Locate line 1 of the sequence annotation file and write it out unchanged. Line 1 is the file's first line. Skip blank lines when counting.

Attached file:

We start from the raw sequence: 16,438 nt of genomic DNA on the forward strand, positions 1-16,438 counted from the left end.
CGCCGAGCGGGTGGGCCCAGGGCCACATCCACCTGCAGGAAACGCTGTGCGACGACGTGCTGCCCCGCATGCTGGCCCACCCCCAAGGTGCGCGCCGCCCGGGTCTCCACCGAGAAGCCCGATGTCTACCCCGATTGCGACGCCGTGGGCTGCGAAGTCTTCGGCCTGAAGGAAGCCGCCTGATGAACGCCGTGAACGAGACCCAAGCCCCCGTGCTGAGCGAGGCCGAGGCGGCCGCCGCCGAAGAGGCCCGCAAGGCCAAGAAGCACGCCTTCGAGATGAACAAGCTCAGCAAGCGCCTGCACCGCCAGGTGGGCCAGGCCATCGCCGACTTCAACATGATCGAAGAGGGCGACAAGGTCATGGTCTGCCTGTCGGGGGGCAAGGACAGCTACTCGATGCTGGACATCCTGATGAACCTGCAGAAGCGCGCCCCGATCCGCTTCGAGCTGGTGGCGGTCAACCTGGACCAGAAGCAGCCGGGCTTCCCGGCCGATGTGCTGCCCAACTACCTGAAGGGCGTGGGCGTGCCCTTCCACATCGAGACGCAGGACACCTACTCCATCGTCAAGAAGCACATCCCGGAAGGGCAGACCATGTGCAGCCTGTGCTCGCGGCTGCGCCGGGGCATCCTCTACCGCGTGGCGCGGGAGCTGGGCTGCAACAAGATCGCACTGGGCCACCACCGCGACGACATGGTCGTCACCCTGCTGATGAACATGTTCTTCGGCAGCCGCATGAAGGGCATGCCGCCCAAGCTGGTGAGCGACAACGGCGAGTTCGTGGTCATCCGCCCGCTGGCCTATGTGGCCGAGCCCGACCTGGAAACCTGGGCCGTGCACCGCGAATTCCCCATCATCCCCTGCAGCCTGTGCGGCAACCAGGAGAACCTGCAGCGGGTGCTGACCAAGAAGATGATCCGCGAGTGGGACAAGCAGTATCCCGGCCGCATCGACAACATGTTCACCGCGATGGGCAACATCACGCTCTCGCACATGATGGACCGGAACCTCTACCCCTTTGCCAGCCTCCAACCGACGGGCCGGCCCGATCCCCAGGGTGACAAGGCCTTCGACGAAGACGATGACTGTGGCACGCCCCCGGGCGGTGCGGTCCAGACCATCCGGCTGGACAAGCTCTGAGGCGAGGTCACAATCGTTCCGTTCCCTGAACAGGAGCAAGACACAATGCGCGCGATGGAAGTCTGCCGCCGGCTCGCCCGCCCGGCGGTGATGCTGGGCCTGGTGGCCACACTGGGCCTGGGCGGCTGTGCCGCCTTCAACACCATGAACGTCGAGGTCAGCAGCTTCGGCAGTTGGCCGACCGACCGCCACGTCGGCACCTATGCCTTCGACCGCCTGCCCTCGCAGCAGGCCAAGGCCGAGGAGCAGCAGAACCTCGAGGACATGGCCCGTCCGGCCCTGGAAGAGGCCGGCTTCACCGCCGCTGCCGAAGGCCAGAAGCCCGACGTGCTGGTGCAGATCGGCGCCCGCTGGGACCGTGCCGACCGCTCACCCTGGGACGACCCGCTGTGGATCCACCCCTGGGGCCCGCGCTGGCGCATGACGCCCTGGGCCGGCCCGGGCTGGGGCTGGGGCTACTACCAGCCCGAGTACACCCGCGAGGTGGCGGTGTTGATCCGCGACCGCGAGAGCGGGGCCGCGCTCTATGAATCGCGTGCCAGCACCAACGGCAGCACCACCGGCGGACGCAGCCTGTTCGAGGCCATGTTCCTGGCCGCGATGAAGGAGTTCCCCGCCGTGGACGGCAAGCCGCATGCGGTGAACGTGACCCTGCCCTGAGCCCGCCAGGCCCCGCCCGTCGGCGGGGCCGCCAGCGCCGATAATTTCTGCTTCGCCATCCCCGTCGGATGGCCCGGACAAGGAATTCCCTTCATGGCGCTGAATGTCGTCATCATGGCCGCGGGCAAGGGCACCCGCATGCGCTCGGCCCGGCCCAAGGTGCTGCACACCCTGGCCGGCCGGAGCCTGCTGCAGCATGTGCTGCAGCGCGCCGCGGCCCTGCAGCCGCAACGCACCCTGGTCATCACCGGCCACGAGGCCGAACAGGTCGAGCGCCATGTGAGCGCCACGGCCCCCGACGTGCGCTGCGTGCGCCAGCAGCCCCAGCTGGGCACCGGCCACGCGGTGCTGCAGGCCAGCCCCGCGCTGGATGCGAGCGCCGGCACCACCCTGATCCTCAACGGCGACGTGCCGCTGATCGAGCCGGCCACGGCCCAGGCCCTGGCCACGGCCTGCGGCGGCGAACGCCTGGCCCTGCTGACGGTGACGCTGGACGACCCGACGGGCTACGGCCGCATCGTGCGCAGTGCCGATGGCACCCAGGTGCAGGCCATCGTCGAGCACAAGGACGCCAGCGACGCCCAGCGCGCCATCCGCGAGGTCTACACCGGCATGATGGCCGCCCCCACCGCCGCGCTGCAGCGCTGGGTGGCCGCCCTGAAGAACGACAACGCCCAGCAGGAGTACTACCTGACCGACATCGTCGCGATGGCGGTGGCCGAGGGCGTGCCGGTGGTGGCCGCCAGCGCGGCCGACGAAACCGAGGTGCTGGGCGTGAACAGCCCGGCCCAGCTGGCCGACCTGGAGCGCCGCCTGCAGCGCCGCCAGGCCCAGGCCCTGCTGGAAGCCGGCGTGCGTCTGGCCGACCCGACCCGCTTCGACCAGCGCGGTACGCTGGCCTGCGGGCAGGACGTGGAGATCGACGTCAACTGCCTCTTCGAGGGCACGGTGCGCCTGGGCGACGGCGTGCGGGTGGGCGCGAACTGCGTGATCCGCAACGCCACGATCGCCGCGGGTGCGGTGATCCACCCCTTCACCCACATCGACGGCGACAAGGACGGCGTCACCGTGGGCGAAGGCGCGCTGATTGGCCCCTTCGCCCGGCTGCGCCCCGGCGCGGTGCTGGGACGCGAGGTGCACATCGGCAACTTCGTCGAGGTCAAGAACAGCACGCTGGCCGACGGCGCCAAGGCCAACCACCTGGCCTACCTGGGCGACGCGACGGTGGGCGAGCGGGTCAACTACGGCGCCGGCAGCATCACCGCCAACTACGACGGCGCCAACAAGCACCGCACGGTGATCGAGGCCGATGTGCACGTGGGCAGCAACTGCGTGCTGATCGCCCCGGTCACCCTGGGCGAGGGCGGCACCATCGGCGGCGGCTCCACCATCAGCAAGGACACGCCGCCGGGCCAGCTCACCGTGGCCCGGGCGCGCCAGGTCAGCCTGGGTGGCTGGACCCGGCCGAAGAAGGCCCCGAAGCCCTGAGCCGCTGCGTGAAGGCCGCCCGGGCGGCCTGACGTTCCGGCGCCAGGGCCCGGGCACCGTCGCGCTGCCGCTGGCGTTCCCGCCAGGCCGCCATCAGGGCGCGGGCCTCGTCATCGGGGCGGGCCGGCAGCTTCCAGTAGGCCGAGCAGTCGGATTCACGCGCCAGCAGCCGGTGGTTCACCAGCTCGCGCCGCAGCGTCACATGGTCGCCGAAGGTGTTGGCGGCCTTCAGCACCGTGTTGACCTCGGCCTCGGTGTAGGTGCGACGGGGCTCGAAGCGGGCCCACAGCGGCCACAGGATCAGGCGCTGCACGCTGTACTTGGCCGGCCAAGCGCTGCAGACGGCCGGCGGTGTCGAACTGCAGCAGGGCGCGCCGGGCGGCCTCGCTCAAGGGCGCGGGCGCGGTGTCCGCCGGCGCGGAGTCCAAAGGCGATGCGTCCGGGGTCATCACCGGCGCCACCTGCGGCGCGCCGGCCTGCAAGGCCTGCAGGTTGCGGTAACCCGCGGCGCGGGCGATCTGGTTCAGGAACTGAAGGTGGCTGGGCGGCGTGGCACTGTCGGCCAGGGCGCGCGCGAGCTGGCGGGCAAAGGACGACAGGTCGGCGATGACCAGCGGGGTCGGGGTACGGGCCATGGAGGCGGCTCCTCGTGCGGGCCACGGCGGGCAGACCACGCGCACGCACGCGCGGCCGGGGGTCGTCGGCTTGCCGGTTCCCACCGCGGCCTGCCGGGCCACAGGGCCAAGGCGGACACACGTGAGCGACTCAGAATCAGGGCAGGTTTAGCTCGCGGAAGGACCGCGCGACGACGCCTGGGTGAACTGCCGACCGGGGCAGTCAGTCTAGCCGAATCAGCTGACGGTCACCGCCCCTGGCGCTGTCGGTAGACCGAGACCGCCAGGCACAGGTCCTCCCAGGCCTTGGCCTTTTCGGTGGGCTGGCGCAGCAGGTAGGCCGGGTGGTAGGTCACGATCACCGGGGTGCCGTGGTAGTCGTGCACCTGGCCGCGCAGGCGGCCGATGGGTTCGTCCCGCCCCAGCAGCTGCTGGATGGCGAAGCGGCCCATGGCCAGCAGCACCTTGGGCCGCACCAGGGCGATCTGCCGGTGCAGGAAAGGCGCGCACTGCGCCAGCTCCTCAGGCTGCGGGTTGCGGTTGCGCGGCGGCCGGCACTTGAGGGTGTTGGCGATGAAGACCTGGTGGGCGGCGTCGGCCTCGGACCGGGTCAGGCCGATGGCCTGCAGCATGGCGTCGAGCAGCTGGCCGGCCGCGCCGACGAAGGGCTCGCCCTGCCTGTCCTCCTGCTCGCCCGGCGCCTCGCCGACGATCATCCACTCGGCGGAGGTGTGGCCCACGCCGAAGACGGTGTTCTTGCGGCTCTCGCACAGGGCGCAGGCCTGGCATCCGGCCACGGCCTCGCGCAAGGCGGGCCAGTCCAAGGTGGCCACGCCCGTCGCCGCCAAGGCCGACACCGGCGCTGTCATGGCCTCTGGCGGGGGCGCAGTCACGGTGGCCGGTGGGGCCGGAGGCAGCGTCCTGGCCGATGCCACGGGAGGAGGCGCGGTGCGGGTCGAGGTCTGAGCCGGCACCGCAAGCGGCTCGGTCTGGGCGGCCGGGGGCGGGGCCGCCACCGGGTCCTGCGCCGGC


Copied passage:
We start from the raw sequence: 16,438 nt of genomic DNA on the forward strand, positions 1-16,438 counted from the left end.